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Face the fat facts ..Kate got it right

Oops! Kate Moss is in trouble again. Oh dear, why did she have to imply that denying yourself food is worth it to be skinny? She said one of her mottos is: "Nothing tastes as good as skinny feels."

Why did she have to say it? Because it's true, that's why. Because she was saying what most women actually think - if only they had the discipline to stick to a diet.

Being thin is healthier than being fat. It's more attractive. Clothes look better on you if you're thin. Not skinny. Not anorexic. Thin. Go figure.

Go ask former Casualty actress Rebecca Wheatley, who says: "Anyone who says they're fat and happy is lying."

Rebecca lost 12 stone after seeing her wedding photos and realising: "I wasn't the sexy, attractive woman of my imagination. I was gross. And I felt deeply ashamed."

When she attended her first slimming class the actress weighed 24st 61/2lbs and was wearing size 32 clothes - around four times the size of Kate Moss.

Now she's half the size she was and, two years after the slimming plan, she's kept the weight off. And guess what? Like Kate Moss she's maintained her slimmer figure by a spot of denial.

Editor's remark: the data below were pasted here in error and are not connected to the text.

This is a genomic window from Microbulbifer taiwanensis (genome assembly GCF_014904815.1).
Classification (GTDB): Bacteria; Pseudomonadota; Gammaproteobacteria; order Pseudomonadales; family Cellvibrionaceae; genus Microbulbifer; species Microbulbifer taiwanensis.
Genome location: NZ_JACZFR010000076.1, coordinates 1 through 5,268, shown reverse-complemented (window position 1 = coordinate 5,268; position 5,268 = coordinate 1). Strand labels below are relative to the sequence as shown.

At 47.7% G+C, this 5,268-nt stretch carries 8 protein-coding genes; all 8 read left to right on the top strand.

"I still have to be careful," she says. "I know that if I have a glass of red wine, I'll be tempted to eat a plate of cheese with it, so I have a gin and slimline tonic instead. I can't trust myself to have just one chocolate, so I don't have any. If I crave sugar I eat fruit instead." Rebecca's motto could now be the same as Kate's - altogether now: "Nothing tastes as good as skinny feels."

The only difference between Kate's stance and Rebecca's is that Rebecca has been praised for her denial and her self-discipline, while Kate has been lambasted.

Every week women's magazines have diets on their front covers with hysterical headlines like "drop a dress size by Christmas", while inside they hail their weight-loss heroines.

The weight-loss industry relies on women wanting to be thin, which emphasises just how hypocritical the outcry over Kate's remarks is.

Her motto has been taken out of context and blamed for creating more anorexic teenage girls. Tosh.

Women's magazines, Hollywood actresses, Cheryl and Dannii, dieting mums... all play a part in the notion that thin is in. Most of us see and read them. Most of us are not anorexic.

Equally, fat is seen as the path to misery and lack of success, yet obesity is on the rise.

Is Dawn French responsible for that? Of course she's not. You are what you eat.

That's what Kate Moss was implying.

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